One thing I have noticed is that my usage of the word "scribble" changes in meaning as the poem progresses. At first it literally meant to hastily scribble a formula on the board, but near the end of the poem it meant to scratch something out as if it weren't wanted.

The mathematics itself is meaningless, with the scribbling and quibbling exemplifying the uselessness of it. This implies that, contrary to the poem's entire nature, has little to do with mathematics itself (and yet it makes quite a few references towards it). Rather (my own interpretation) signifies the inability to solve my own problems, oftentimes rationalizing and putting it in convenient forms of methodology such as equations and the like. The entire poem switches back and forth from the speaker's actions on the board and his thought progressions. It is a somewhat strange mixture of stream of consciousness and first person narrative.

The anticipation and epiphany present in "Thats it!" is illusory, "Methods fail" and the scribbles afterward (not to mention the self-indignation over the inability to solve the problem) indicate otherwise. The speaker also "equated it to something" but not the variable the speaker was looking for.

I misused "c remains still" out of context with the integration of terms below it, which is usually denoted by the big C, and also (unintentionally) created even more confusion by reinstituting little c at the end of the integral.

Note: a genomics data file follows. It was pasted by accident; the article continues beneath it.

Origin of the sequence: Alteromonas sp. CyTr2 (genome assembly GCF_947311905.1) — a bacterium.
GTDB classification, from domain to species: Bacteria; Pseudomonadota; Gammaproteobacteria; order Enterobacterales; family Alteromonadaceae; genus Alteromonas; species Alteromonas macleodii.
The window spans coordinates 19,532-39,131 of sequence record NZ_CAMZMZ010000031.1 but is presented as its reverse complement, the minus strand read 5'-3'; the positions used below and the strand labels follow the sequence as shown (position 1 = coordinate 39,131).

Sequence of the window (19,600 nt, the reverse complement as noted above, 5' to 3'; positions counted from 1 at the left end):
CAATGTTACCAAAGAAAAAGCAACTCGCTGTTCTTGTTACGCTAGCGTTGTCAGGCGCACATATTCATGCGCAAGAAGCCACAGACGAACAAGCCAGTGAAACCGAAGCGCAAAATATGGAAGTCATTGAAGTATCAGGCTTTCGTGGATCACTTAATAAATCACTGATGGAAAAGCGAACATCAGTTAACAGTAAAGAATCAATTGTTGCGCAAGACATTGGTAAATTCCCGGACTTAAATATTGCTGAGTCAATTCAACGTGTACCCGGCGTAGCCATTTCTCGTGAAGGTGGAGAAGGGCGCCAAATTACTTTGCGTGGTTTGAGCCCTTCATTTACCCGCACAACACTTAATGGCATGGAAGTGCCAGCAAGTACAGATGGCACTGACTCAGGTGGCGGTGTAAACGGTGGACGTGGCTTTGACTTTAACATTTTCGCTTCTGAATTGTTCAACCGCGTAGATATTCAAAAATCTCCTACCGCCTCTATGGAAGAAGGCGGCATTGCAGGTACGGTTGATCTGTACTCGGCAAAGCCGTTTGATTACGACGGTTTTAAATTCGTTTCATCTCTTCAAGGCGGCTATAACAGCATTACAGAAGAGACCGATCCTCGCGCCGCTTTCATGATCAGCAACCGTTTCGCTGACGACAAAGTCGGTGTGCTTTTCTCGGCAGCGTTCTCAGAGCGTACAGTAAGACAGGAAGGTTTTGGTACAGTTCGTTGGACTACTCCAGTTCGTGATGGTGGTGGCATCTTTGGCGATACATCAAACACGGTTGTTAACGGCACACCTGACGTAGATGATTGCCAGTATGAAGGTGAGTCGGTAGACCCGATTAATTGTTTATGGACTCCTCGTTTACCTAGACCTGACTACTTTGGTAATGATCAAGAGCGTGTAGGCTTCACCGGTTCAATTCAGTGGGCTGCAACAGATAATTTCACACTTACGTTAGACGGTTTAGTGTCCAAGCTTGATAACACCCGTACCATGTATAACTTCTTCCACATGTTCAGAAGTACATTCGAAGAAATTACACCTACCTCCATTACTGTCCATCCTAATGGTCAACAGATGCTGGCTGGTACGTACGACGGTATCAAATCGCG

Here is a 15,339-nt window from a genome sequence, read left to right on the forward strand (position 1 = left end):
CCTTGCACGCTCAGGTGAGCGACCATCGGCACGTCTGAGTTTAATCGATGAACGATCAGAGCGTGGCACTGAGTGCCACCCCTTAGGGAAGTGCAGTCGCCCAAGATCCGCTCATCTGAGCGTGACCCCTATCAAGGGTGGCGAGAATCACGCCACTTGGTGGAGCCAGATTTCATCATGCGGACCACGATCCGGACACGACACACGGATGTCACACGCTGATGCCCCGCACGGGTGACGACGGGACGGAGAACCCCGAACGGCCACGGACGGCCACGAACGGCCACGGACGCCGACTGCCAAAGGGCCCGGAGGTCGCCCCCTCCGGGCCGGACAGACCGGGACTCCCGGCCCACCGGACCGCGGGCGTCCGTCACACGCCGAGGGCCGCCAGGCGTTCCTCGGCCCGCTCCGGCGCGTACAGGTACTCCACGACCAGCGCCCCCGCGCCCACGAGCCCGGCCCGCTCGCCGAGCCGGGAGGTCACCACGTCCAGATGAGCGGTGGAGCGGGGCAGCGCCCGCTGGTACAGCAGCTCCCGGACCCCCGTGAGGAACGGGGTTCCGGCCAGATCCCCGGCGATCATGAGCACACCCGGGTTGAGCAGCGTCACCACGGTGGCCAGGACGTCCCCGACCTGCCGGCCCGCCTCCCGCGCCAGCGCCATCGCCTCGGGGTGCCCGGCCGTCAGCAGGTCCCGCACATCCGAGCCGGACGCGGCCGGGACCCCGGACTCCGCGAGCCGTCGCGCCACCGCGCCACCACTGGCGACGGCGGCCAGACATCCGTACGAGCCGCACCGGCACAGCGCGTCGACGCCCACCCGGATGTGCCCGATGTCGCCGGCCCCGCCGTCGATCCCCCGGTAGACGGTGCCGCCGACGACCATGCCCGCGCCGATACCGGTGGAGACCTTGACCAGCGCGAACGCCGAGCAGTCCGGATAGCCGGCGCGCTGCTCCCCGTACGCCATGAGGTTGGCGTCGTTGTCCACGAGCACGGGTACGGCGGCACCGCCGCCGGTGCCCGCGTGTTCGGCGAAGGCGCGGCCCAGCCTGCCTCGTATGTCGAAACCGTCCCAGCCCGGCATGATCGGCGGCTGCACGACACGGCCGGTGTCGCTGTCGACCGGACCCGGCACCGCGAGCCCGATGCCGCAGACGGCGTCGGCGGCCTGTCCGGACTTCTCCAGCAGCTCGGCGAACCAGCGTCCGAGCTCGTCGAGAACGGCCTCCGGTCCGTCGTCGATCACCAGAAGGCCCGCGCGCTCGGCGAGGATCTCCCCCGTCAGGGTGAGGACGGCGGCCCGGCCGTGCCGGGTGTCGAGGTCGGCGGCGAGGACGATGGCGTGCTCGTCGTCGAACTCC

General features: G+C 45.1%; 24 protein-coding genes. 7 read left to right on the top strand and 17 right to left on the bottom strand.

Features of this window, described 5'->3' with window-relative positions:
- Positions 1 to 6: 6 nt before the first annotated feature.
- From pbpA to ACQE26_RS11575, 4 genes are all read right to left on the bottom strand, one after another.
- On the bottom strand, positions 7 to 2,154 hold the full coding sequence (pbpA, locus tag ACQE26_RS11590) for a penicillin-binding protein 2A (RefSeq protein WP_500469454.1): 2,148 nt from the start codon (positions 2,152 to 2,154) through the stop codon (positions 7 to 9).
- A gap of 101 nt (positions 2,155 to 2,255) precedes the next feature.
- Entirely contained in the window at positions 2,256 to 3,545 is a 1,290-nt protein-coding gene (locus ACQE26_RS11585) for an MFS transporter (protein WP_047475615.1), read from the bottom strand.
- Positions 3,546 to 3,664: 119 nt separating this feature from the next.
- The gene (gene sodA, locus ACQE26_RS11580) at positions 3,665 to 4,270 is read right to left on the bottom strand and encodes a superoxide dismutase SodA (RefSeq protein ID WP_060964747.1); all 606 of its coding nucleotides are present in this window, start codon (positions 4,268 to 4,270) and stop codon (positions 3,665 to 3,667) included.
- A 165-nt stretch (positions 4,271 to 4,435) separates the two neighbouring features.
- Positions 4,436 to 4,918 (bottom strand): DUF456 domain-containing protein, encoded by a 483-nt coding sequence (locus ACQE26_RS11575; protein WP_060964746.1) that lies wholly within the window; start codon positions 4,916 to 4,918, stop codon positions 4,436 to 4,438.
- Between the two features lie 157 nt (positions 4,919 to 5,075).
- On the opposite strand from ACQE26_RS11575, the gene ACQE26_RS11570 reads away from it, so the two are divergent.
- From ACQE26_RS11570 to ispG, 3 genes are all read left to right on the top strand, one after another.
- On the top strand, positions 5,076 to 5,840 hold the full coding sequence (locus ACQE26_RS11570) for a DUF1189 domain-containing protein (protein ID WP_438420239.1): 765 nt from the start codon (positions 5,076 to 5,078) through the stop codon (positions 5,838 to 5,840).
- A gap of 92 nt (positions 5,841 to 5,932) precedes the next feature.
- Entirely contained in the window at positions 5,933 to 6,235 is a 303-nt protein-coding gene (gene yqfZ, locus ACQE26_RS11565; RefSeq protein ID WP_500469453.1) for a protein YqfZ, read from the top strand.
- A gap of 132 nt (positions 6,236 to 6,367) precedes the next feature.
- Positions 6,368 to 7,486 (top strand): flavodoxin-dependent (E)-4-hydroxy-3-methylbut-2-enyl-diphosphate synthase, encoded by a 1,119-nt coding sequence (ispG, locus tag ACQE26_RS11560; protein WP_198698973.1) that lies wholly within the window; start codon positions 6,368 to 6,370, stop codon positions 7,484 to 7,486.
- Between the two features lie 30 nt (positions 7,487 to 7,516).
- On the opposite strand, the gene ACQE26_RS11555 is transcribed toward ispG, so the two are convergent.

Notice the usage of the logical term xor.
Also notice the interchangability of y and why, also can be substituted in "simplify pi dx/dwhy."

The mathematics goes from complex (integration) to simpler (differentiation), a desperate attempt by the speaker to create some sense out of the confusion given.

It seems that, through personal analysis, my nature has a difficult time trying to solve for problems that cannot easily be solved. Applications of logic and mathematics don't really help a great deal and in the end only cause confusion (which ironically isn't usually supposed to happen but it does because of the unquantifiable nature of human nature). An almost Hamlet-like indecision, constantly cogitating over something not easily grasped.

EDIT: wow... that was longer than I expected.

Last edited:

## 1. What is "A Mathematical Scribble by Michael"?

"A Mathematical Scribble by Michael" is a book written by mathematician Michael Jones. It contains a collection of mathematical concepts, theories, and problems, as well as explanations and examples to help readers better understand the subject.

## 2. Who is Michael Jones?

Michael Jones is a mathematician and professor at a prestigious university. He has published numerous papers and books on various mathematical topics and is well-respected in the field.

## 3. What level of math is covered in "A Mathematical Scribble by Michael"?

"A Mathematical Scribble by Michael" covers a range of mathematical topics, including basic arithmetic, algebra, geometry, and calculus. It is suitable for readers with a basic understanding of math, but also includes more advanced concepts for those looking to deepen their knowledge.

## 4. Is "A Mathematical Scribble by Michael" only for students studying math?

No, "A Mathematical Scribble by Michael" can be enjoyed by anyone with an interest in math. It is written in a clear and accessible manner, making it suitable for students, educators, and even casual readers who want to learn more about math.

## 5. Are there any interactive elements in "A Mathematical Scribble by Michael"?

Yes, "A Mathematical Scribble by Michael" includes interactive elements such as diagrams, graphs, and problem sets to help readers engage with the material and apply what they have learned.

Replies
3
Views
537
Replies
7
Views
1K
Replies
1
Views
1K
Replies
0
Views
550
Replies
6
Views
1K
Replies
9
Views
2K
Replies
2
Views
1K
Replies
16
Views
2K
Replies
29
Views
2K
Replies
4
Views
1K